The for-profit behemoth Corinthian Colleges is experiencing a spectacular fall. A $30 million fine by the Department of Education for falsifying placement data, numerous on-going state probes, a massive sell-off of schools and an abrupt bankruptcy filing that left some 16,000 students in the lurch.
New information released on the economic value of different college degrees just upped the ante on an already major life decision. America's college students - whether they are high school graduates or an increasing number of middle-aged adults pursuing bachelors degrees - face dramatically varying risks and returns depending on their chosen major.
How can we protect against school owners' ability to befriend, cajole, bully and buy the regulators and elected officials who are supposed to be holding them accountable for their use of taxpayer funds? That's the real puzzle.
As a graduating senior, you have earned their praise and good wishes. You should live in and enjoy the moment. Yet graduation also implies that you graduate "to" something. And this is where things can get a little murky at times.
What might the future of higher education look like? This new world of higher education will have fewer institutions serving larger numbers of students. The focus, however, will not be on the institutions themselves but what happens (or does not happen) in the classroom.
I remain an unabashed proponent of investing in one's future through education as the sine qua non to success in whatever one chooses to pursue. But I also fear the rising costs of tuition and fees will make access to education more and more difficult to average Americans.
The scenes of violence from the riots in Baltimore last week shocked and saddened the country. The police force's unfair treatment of a suspect was the catalyst for the chaos. But if we take a deeper look at the situation, we see that Baltimore is a city beset with many other problems.
For-profit colleges are bad investment for students and for our society. However, there is a reason that they exist and have created a seismic shift in higher education.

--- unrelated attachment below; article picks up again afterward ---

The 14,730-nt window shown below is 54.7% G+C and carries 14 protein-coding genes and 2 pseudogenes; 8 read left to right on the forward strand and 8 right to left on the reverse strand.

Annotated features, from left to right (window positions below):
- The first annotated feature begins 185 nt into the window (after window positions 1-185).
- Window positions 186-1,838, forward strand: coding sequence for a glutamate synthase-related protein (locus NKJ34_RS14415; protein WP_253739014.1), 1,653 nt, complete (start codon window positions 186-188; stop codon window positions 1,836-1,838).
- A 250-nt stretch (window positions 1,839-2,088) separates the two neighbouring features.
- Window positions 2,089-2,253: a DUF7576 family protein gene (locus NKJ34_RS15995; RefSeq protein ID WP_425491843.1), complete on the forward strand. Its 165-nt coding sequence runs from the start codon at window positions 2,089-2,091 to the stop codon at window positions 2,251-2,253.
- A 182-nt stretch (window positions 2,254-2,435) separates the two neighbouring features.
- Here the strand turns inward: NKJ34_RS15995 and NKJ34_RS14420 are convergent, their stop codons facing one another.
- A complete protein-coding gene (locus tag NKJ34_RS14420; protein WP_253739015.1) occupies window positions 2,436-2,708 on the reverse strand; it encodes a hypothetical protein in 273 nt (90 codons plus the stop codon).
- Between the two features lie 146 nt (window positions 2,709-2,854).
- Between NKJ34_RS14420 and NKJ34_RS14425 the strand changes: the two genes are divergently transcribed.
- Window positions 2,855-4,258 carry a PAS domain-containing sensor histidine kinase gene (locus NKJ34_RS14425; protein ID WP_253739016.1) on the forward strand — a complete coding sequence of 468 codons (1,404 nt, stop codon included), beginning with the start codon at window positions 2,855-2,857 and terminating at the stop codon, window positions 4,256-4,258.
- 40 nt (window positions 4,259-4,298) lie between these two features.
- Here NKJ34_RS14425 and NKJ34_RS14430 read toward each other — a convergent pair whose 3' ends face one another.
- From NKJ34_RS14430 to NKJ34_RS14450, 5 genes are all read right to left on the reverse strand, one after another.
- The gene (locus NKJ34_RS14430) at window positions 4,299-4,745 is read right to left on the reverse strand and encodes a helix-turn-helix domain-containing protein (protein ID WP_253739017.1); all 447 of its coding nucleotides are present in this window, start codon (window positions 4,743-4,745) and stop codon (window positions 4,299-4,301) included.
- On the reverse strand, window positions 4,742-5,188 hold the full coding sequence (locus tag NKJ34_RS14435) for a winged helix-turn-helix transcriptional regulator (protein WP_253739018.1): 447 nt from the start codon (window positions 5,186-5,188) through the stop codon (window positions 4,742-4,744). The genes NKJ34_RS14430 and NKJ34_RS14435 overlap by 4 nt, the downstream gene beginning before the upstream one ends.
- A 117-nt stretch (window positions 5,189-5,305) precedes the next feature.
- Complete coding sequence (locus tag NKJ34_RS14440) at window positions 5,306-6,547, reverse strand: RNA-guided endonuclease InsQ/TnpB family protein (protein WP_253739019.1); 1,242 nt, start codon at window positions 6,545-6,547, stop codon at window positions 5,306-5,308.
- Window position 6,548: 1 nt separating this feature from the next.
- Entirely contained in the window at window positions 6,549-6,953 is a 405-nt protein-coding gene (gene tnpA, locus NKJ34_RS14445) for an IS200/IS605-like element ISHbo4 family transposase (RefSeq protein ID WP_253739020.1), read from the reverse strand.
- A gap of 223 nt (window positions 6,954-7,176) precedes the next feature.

While Commencement is a time of celebration and achievement, it is also a time when we can impart a final nugget of wisdom to all of our graduates. Here is what I would like to tell them.
Last month my colleagues and I completed a pilot of what well may be the most interesting project of my life. It was the pilot of a new type of MOOC that pushes the MOOC design envelope by blending a globally transformative platform with an eco-system of deep personal, locally grounded learning communities.
While you have just completed all your coursework towards your degree, in the school of life, there is no end to learning -- it's a continuum. Stay open to novel and innovative ideas and experiences, and resolve to learn something new each day.
College. Right. That is what so many homeless youth need. I have been working with homeless youth and homeless youth providers for the past 12 years. The great joy of working in this community is the sense of hope the youth engender.
During my childhood I was aware that I was different in color from the majority of people around me, but my father and mother emphasized brainpower, not color. Color was what you were, but not using your brain was a choice.
When state revenues dip, those groups funded in areas where state officials have the most discretion often suffer more than other state-funded groups. It's expected. At the top of the list for many state officials is public higher education.
Demonstrations will continue in the days ahead, and it will be interesting to see if they are able to attract greater support. The potential remains in Hungary at this moment for a significant shift in power and opinion.
The recently much-maligned liberal arts curriculum, taken seriously, is a ticket not only to a first job after graduation, but to a leadership position in the most challenging professions.